When online used car dealer Cazoo, the fastest UK firm to achieve unicorn status, announced it would be going public on the New York Stock Exchange via a $7 billion merger with a special purpose acquisition company (SPAC), the news was considered a blow to the City of London.
Cazoo isn’t the first UK company to snub London in favour of New York. Electric vehicle firm Arrival announced it was going public via a SPAC last year and made its Nasdaq debut on March 25. Meanwhile, diagnostic test manufacturer LumiraDx is also set to float on the Nasdaq in a $5-billion SPAC deal.
The acronym SPAC has become synonymous with a frothy market. Essentially, SPACs are a type of investment vehicle, blank-cheque companies that list on stock exchanges and then hunt for privately owned businesses to take public. For the targets being acquired, it’s an easier process than going down the usual flotation route.
There were 248 SPAC IPOs in America in 2020, raising a collective $83.4 billion. So far in 2021, there have already been 308, and counting, SPAC IPOs, which have raised $99.9 billion.
Such is the froth surrounding SPACs, the US Securities and Exchange Commission (SEC) is exploring options to crack down on the trend. Recent market jitters have seen some of the shine wear off and SPACs are no longer delivering as high returns on deal announcements as they were at the start of the year.
London lacks appeal
In stark contrast, SPACs have yet to take off in the UK. The main reason for this is because of their structure.
“SPACs are structured differently in the United States compared to the UK. With New York-listed SPACs, investors can redeem their shares if they’re unhappy with the target firm. That’s currently not the case in London, where trading gets suspended once a merger is announced,” explains Nasser Khodri, head of capital markets at FIS.
This investor lock-up means the appeal of doing a SPAC deal in London is not as attractive as it could be.
The majority of companies that choose to go down the SPAC route operate in industries where they “need to move quickly to capitalise on market opportunities”, according to James Allum, vice president and regional European head at Payoneer. The global payments provider is set to merge with a SPAC listed on the Nasdaq, chaired by banking entrepreneur Betsy Cohen, in a $3.3-billion deal.
Allum explains that, unlike the traditional flotation process, which only allows a company to share data on historical performance, going public via a SPAC enables the company to share future revenue projections.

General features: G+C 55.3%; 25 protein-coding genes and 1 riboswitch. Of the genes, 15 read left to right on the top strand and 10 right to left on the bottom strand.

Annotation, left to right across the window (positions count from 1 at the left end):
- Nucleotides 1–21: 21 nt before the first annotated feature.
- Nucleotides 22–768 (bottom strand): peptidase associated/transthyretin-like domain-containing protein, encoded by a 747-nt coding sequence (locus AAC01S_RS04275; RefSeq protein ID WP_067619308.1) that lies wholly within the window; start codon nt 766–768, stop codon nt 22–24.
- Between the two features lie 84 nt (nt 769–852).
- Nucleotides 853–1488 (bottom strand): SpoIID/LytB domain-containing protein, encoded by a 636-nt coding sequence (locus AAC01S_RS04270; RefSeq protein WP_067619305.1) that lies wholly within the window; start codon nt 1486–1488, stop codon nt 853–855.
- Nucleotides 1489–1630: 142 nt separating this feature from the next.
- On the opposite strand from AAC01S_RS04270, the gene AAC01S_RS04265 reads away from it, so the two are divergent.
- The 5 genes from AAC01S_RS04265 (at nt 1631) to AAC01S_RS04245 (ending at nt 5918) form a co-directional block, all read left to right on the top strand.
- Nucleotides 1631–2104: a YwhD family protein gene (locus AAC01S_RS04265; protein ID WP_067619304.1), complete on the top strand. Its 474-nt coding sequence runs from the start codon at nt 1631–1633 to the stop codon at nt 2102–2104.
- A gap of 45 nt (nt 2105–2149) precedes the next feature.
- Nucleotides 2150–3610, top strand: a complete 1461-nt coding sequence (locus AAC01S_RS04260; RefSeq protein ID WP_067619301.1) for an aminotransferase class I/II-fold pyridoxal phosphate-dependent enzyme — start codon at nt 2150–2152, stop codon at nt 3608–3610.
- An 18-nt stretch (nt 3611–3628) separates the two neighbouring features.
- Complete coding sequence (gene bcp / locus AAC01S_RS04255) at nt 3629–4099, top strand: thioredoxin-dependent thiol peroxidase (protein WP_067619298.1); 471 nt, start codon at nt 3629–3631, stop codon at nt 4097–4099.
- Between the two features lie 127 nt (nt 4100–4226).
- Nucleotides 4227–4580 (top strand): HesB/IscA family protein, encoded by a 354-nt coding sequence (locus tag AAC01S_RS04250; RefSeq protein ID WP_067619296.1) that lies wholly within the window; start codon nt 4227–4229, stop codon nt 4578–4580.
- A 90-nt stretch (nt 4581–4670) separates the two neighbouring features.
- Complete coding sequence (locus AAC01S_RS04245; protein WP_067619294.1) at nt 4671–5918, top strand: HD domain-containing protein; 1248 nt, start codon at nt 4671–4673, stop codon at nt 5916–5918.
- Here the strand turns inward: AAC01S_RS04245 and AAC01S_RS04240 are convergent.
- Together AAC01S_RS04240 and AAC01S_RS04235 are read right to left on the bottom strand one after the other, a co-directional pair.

To this end, SPACs can offer investors “an opportunity to share in the benefits of accelerated growth”, he says. But if trading gets suspended once a target has been announced, then it can weaken interest in the company being acquired as potential investors are temporarily prevented from buying shares.
Despite concerns that the SPAC market in America is showing the hallmarks of a bubble, London is actively looking at how it can relax its rules regarding blank-cheque companies. In March, Lord Hill published a report on the current rules, in which he described the lock-in as “a key deterrent for potential investors”.
According to the report, there is “a real danger the perception that the UK is not a viable location to list a SPAC” could lead UK-based fast-growing tech companies to list on markets in the United States and European Union.
Lord Hill urged the Financial Conduct Authority (FCA) to conduct a review into the rules to make listing in London more appealing. A final decision on any rule change is likely to be made towards the end of the year.
Relaxed yet risky
So what might any changes look like? In layman’s terms, Khodri says we could expect to see the FCA provide US-style protections, which means those investors unhappy with a target company can sell their position upon a merger announcement.
“This is an improvement but, at the same time, doesn’t protect retail investors from downside risk,” he adds, referring to the drop in a holding’s value that can happen between investing in a SPAC pre-announcement and selling post-announcement.
The risk associated with SPACs has been prescient in recent months. Like so-called “meme” stocks – think GameStop – US SPACs have become popular with risk-hungry retail investors hoping for high returns on merger announcements. They may often invest without doing their due diligence and reading a SPAC’s IPO prospectus available via the SEC’s website.
Although investing in SPACs can be risky, the benefits of relaxing London’s rules could outweigh any concerns. For one, it could help attract tech unicorns that might otherwise be lured elsewhere. It could also attract more impressive SPAC boards of directors and serial SPAC sponsors who have experience in the United States targeting big-name companies.
Bruce Garrow, co-head of corporate broking at Investec, believes the “recommendations will certainly encourage the right management teams with the right credentials to think seriously about London”.
Of course, experience and past performance in doing SPAC deals is no guarantee of future success. And there will be critics in the City who believe that any rule shake-up would be bad news and London shouldn’t be jumping on the SPAC bandwagon. However, Khodri at FIS believes that if the rule changes go ahead, they’ll help boost London’s post-Brexit profile.
“It’s unlikely that London can catch up with Wall Street, but there’s definitely a place for the UK in the long-term development of this market,” he concludes.